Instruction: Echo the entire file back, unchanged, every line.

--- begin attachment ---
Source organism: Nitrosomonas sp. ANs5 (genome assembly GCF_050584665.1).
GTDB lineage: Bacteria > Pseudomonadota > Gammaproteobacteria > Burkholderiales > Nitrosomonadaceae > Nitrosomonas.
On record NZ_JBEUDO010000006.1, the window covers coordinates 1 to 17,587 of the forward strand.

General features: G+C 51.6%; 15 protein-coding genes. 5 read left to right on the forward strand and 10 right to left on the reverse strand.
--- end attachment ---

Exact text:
Source organism: Nitrosomonas sp. ANs5 (genome assembly GCF_050584665.1).
GTDB lineage: Bacteria > Pseudomonadota > Gammaproteobacteria > Burkholderiales > Nitrosomonadaceae > Nitrosomonas.
On record NZ_JBEUDO010000006.1, the window covers coordinates 1 to 17,587 of the forward strand.

General features: G+C 51.6%; 15 protein-coding genes. 5 read left to right on the forward strand and 10 right to left on the reverse strand.